MSNBC political analyst Pat Buchanan claimed that if Sen. Barack Obama (IL) wins the Democratic presidential nomination, Republicans will "tear him apart because ... he has the most liberal voting record in the United States Senate." Buchanan was presumably referencing the National Journal's 2007 vote rankings that claimed Obama was the "most liberal senator in 2007," but he did not mention that the Journal changed its methodology and has acknowledged a flaw in a previous vote rating. Buchanan also did not note a study that ranked Obama as tied with Sen. Joe Biden as the 10th "most liberal" senator last year.
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During MSNBC's coverage of the February 9 Democratic primaries, MSNBC political analyst Pat Buchanan claimed that if Sen. Barack Obama (IL) wins the Democratic presidential nomination, Republicans will "tear him apart because ... he has the most liberal voting record in the United States Senate." Buchanan did not cite a source for his claim -- presumably the National Journal's 2007 vote ratings; did not mention that the Journal changed its methodology after it rated Sen. John Kerry (D-MA) as the "most liberal senator" of 2003; did not touch upon the criteria used in the study; and did not note that a highly respected study by political science professors Keith Poole and Jeff Lewis ranked Obama as tied with Sen. Joe Biden (D-DE) as the 10th "most liberal" senator in 2007.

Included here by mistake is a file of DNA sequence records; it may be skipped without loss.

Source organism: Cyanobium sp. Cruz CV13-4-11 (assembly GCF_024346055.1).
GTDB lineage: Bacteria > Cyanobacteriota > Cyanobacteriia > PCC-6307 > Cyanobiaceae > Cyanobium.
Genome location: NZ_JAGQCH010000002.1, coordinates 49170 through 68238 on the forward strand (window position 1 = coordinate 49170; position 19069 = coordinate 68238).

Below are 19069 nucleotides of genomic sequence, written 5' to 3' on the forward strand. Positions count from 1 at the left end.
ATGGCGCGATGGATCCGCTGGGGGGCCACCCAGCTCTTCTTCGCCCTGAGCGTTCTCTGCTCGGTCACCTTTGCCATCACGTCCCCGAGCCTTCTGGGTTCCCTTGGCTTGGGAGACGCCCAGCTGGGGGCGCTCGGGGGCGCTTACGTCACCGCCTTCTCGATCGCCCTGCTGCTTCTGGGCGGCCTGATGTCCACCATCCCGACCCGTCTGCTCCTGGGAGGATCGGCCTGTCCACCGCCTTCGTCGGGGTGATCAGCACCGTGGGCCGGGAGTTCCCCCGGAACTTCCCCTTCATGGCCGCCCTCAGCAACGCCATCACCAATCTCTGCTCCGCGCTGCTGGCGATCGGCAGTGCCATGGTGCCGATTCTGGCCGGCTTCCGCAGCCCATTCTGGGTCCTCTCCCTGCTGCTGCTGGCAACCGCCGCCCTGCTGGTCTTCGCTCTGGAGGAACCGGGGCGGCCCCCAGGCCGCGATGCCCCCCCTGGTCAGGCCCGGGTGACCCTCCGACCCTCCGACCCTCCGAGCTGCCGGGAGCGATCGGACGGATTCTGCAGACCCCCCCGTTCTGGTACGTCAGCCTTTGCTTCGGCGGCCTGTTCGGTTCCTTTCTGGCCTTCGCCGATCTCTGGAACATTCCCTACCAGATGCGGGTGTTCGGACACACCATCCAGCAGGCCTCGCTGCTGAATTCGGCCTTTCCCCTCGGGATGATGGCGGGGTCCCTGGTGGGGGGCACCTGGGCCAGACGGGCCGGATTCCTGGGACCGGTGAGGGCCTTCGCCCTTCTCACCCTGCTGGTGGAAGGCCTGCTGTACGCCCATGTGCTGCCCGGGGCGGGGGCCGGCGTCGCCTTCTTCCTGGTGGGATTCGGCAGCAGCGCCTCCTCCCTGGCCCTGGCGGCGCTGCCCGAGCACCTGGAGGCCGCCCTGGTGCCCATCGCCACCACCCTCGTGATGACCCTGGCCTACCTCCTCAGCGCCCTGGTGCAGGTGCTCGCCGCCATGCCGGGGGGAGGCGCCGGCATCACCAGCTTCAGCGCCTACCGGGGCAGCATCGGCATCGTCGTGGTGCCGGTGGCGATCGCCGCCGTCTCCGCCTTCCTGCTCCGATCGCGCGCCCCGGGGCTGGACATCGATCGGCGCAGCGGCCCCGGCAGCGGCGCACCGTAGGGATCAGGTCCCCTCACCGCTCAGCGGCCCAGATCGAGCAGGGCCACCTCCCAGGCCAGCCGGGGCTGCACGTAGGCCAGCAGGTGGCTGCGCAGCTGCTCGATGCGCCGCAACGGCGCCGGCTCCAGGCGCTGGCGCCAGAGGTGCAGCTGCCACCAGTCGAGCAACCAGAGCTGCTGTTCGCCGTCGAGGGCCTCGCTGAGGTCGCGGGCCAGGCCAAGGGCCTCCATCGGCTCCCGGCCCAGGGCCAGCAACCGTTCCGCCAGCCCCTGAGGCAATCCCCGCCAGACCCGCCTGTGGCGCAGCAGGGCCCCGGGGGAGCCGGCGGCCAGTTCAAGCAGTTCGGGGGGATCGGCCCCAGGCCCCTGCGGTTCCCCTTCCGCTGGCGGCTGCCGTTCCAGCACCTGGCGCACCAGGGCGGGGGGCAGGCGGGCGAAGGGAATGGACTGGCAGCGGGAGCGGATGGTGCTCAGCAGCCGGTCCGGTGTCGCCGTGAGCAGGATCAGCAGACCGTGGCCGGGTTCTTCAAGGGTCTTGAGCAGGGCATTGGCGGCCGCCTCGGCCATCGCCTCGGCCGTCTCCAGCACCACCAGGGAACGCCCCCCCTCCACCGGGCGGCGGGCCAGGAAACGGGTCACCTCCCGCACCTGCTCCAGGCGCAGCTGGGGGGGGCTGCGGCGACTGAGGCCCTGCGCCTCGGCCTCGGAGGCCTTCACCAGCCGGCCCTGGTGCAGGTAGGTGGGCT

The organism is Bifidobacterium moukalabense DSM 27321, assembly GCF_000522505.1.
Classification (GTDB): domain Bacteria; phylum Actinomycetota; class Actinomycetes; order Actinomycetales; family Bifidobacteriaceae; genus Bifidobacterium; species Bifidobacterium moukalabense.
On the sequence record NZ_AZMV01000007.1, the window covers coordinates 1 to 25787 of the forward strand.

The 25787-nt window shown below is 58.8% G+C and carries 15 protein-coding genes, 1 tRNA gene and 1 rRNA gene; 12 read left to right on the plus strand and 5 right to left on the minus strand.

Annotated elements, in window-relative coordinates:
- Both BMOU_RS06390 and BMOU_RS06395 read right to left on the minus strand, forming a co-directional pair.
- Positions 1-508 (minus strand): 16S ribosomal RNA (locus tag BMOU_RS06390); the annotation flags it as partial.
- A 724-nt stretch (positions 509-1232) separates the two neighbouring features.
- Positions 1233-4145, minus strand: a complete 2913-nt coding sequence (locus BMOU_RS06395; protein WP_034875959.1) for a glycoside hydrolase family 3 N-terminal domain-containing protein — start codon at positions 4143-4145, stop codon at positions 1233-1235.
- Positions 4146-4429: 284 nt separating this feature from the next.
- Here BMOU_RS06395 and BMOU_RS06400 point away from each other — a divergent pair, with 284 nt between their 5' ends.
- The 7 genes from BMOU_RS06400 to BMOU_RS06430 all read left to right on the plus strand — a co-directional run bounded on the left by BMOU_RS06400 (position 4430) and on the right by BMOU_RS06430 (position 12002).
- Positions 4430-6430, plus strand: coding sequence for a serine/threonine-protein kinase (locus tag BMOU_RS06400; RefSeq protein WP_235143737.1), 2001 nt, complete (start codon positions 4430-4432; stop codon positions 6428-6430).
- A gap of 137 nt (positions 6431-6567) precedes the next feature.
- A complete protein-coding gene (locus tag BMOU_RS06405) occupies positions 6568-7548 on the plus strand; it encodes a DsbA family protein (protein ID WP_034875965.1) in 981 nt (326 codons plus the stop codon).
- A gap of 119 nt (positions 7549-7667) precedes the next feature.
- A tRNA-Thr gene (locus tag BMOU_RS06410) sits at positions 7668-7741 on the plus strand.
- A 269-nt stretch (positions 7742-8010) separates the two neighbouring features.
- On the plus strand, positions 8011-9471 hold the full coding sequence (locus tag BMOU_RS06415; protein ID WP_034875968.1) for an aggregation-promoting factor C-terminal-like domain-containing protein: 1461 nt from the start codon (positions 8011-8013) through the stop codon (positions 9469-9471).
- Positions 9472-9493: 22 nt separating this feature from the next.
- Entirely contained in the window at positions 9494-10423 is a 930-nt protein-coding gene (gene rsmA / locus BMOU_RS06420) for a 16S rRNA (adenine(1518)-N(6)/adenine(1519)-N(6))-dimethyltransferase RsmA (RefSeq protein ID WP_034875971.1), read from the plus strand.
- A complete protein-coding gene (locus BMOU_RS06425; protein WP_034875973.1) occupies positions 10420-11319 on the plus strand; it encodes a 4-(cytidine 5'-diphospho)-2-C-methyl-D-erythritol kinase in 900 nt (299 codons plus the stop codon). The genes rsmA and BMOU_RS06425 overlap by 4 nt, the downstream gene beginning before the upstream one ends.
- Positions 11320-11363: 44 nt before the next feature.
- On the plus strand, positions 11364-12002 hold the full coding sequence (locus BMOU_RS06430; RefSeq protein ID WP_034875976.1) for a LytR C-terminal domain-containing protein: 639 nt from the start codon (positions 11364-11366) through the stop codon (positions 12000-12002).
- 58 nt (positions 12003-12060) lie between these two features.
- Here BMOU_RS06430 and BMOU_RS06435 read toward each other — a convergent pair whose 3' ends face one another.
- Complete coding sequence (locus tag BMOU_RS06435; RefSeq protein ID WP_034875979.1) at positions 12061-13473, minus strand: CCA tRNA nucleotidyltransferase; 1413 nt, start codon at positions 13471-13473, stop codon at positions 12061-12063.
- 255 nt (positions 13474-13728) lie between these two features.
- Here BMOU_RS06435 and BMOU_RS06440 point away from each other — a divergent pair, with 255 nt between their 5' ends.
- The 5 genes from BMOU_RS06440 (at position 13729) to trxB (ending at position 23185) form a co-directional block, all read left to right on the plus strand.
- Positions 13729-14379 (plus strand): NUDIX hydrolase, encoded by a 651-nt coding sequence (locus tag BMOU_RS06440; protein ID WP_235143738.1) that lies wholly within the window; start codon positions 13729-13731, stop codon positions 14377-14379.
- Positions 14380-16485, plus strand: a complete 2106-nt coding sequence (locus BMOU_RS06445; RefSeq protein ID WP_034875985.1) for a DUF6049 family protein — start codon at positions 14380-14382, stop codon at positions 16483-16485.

The Poole-Rosenthal system, developed by Poole and political science professor Howard Rosenthal and known as NOMINATE, has become widely used and cited among political scientists (see here for a list of academic studies that have utilized the Poole-Rosenthal system to evaluate legislative votes in both the U.S. and other countries). The Poole-Rosenthal ratings have a number of advantages over the National Journal ratings, most notably that they use every non-unanimous vote cast by every legislator to determine his or her relative ideology. By contrast, the National Journal's ratings were based on its own necessarily subjective selection of votes, what it describes as "a computer-assisted analysis that used 99 key Senate votes, selected by NJ reporters and editors, to place every senator on a liberal-to-conservative scale in each of three issue categories." Among the "liberal" positions Obama took to earn the distinction of "most liberal senator in 2007" were his votes to implement the bipartisan 9-11 Commission's homeland security recommendations, provide more children with health insurance, expand federal funding for embryonic stem-cell research, and maintain a federal minimum wage.